Cancer Council Australia and the Australasian College of Dermatologists have joined forces once again this year to celebrate National Skin Cancer Action Week (November 15 – 21), reinforcing the importance of being ‘SunSmart’ through sun protective measures and behavioural change.

Having for many years supported the Australasian College of Dermatologists, the NSW Cancer Council, various cancer patient advocacy groups with their public health skin cancer campaigns, and this year, GenesisCare with the launch of their novel radiation therapy for NMSC offering targeted and personalised treatment to Queensland-based patients, we, at VIVA! Communications, are long-standing advocates for skin cancer prevention, identification, protection, and for saving lives.

So, what are the two main types of skin cancer?

Skin cancer is the abnormal growth of skin cells caused by cell damage, most commonly, due to sun exposure. There are two types of skin cancer – melanoma, and non-melanoma skin cancer (NMSC), which includes basal cell carcinoma (BCC) and squamous cell carcinoma (SCC).

Melanoma is a skin cancer that commonly occurs on body parts over-exposed to the sun. The disease, which is projected to be our nation’s third most common cancer diagnosed this year (16,221 anticipated new cases), is diagnosed in more men than women.

Afflicting Australians predominantly aged 15 – 39, melanoma is expected to claim the lives of 1,375 Australians this year.

NMSC, or ‘keratinocyte cancers’, represent our nation’s most common cancer. With five-times the incidence of all other cancers combined, NMSC is the most expensive cancer to treat, noting almost 980,000 new cases of NMSC are treated across Australia each year. Although an estimated two-in-three Australians will be diagnosed with NMSC before 70 years of age, fortunately most lesions are not life-threatening.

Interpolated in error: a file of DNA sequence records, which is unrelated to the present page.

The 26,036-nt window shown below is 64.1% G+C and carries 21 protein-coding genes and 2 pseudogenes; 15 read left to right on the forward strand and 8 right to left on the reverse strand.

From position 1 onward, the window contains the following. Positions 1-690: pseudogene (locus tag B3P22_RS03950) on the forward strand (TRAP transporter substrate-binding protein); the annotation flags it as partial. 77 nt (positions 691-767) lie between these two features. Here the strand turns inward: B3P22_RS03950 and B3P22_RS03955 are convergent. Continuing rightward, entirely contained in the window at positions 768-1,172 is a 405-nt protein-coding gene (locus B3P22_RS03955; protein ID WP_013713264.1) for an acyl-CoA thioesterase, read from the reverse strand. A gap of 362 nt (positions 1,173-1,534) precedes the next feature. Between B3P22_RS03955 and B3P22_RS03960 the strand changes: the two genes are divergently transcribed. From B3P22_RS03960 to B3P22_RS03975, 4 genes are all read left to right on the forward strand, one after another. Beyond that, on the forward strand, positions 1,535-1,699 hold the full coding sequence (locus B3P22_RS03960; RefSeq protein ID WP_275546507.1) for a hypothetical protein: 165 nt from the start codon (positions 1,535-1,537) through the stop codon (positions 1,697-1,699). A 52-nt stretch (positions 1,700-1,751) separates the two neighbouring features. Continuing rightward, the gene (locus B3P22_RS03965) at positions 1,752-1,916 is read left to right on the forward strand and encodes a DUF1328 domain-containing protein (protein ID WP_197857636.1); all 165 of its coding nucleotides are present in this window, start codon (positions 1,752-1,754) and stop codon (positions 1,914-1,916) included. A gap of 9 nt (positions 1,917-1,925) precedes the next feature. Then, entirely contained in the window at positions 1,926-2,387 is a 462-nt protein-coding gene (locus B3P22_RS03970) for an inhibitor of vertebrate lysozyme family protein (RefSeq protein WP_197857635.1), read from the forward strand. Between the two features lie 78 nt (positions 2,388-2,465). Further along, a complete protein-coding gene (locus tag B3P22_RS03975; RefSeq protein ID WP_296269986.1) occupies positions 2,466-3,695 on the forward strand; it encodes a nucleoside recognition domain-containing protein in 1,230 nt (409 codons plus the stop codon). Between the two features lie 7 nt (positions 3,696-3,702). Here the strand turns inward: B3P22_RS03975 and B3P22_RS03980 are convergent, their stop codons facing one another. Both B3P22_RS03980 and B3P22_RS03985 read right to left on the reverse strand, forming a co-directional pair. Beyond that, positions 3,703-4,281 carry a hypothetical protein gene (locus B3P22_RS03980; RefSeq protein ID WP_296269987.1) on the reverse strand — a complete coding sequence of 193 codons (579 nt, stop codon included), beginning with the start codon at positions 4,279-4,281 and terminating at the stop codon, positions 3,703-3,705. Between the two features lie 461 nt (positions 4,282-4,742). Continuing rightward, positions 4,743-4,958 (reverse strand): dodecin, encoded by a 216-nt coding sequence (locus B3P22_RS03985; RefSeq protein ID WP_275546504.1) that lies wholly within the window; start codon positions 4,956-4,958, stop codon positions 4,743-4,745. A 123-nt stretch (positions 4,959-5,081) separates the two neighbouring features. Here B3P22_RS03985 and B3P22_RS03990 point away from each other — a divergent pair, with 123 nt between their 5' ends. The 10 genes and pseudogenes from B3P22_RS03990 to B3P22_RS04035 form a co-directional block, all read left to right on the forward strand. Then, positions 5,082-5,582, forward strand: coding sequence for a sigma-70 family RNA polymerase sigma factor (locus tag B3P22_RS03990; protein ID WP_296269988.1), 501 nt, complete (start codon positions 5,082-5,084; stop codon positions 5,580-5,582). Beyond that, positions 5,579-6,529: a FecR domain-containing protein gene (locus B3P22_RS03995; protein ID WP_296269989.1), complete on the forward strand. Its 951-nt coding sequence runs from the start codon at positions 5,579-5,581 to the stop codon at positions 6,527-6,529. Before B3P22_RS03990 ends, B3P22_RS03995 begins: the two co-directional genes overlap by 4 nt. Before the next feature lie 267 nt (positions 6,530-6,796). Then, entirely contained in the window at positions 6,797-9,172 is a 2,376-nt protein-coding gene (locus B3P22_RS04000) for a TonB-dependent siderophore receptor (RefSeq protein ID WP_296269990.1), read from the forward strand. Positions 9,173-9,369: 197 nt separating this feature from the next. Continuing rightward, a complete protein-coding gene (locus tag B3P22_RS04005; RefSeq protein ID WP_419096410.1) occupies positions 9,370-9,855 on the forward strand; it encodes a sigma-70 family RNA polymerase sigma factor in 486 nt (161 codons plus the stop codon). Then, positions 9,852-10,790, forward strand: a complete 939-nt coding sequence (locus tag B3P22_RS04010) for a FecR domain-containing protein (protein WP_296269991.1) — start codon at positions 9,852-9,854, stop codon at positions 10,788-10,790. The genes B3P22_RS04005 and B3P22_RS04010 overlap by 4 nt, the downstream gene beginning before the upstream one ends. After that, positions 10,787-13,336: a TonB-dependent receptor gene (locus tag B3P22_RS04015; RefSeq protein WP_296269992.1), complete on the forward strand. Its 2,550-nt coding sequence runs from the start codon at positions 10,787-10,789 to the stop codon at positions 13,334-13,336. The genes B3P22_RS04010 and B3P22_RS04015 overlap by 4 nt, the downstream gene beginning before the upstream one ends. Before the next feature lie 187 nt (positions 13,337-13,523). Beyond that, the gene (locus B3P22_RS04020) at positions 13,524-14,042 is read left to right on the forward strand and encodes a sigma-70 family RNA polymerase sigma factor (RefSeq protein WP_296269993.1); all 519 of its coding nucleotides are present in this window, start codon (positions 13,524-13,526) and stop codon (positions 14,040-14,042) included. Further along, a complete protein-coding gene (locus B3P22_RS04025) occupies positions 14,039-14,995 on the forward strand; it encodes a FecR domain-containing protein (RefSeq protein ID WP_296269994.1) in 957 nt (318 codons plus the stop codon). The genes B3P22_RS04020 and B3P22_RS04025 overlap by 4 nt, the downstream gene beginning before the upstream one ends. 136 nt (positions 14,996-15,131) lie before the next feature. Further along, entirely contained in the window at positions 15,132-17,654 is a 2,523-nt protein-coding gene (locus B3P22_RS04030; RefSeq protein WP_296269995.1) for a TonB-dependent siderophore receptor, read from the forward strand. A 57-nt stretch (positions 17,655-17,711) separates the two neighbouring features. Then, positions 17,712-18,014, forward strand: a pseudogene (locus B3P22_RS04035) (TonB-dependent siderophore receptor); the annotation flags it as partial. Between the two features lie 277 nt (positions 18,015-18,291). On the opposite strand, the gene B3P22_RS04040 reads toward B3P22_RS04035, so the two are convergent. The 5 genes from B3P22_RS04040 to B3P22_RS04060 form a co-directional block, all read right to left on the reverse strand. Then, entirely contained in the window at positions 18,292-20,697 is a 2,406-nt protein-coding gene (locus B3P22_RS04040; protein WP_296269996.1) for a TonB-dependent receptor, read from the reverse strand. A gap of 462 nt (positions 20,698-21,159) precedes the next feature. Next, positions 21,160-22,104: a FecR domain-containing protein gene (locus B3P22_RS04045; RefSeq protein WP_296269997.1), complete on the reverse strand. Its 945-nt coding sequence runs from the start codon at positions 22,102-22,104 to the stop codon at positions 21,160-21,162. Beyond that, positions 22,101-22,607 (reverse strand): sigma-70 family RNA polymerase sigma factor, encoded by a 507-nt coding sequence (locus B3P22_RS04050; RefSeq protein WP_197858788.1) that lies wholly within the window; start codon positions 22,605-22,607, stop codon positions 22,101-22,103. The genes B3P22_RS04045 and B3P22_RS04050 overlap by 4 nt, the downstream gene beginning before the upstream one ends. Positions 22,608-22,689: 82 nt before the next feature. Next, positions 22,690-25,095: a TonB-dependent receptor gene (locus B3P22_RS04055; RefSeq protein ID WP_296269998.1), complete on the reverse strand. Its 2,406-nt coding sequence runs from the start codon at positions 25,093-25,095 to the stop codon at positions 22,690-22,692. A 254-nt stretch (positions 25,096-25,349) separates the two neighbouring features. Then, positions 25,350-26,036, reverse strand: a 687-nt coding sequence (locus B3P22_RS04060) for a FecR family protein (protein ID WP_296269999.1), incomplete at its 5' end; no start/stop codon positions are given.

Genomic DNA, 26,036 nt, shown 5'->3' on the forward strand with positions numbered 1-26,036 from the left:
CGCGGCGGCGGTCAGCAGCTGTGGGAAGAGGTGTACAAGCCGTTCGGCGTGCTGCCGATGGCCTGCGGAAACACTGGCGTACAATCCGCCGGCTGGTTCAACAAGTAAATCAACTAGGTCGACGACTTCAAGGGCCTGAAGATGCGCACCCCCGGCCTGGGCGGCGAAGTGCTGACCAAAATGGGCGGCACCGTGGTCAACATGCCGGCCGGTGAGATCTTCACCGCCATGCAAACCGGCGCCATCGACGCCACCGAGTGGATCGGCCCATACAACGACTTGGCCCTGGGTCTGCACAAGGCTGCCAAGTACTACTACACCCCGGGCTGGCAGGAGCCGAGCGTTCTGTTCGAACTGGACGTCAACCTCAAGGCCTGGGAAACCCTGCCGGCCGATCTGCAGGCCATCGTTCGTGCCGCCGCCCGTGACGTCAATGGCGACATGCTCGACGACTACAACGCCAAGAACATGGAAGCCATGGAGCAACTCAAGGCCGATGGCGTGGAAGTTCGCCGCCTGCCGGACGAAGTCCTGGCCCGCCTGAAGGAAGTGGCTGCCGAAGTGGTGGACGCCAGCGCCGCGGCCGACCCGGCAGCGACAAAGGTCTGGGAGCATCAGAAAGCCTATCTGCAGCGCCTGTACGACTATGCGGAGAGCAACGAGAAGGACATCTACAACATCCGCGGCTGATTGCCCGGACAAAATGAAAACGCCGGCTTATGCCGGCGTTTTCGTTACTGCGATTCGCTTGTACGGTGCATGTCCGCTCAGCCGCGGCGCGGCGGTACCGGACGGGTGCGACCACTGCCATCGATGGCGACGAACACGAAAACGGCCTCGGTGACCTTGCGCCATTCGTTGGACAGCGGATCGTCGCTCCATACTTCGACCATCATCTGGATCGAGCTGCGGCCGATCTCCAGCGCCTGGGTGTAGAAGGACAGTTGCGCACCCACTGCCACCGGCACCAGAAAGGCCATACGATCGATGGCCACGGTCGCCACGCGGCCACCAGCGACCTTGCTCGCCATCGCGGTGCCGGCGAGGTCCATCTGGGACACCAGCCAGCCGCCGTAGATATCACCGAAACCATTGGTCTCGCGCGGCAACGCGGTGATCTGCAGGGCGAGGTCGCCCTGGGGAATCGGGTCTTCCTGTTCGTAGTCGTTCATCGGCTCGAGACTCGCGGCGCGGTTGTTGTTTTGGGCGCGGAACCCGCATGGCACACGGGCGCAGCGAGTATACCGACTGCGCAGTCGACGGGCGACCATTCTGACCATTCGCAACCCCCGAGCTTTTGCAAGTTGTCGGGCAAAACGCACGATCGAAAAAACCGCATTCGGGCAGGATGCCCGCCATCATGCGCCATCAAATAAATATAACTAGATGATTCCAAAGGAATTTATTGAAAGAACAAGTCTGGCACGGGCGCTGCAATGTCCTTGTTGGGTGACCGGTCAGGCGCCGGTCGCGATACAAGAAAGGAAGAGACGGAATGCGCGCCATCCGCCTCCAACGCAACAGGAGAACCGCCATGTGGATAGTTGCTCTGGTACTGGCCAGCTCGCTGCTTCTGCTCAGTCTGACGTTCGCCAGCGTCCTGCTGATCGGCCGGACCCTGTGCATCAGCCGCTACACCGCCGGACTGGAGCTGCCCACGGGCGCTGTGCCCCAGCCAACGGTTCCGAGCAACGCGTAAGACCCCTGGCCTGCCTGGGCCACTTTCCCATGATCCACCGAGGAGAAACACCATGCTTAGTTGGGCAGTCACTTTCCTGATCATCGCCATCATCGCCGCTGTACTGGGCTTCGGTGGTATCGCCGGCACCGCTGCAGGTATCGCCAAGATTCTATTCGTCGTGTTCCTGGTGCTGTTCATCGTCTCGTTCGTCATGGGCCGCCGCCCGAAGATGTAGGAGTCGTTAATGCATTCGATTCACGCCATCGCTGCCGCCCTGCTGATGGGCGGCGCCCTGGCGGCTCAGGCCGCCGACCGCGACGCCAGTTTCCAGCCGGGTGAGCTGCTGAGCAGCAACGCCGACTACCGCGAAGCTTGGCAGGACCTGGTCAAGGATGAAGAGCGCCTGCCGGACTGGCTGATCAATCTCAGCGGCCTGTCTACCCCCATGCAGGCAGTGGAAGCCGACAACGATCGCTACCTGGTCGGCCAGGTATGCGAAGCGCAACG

The two main types of NMSC include the most commonly seen basal cell carcinomas (BCCs), and squamous cell carcinomas (SCC). Both types of cancer usually appear on areas exposed to the sun – the face, head, neck, forearms, shoulders, back and lower legs.

So, who’s at risk?

Anyone can develop skin cancer, although certain people are at heightened risk, including:

  • Those with a personal and family history of skin cancer;
    • People with fair or freckled skin types that burn easily and don’t tan;
    • Those with light coloured eyes, red or fair hair;
    • People who actively tan, or experience chronic sun exposure; and
    • Previous users of solariums, and those with many moles, especially of irregular shape and colour.

What are five simple things you can do to reduce your risk of developing skin cancer?


Slip on sun-protective clothing;

Slop on SPF30 (or higher) broad-spectrum, water-resistant sunscreen at least 20 minutes before heading outdoors, and reapply every consecutive two hours;

Slap on a broad-brim hat to protect your face, head, neck and ears;

Seek shade; and

Slide on sunglasses – importantly, ensure they meet Australian standards.

Also get to know your skin, by regularly checking for any changes.

Practising these five simple measures will help to curb this overwhelmingly preventable but deadly disease.

#skincancer #skincancerprevention #SkinCancerActionWeek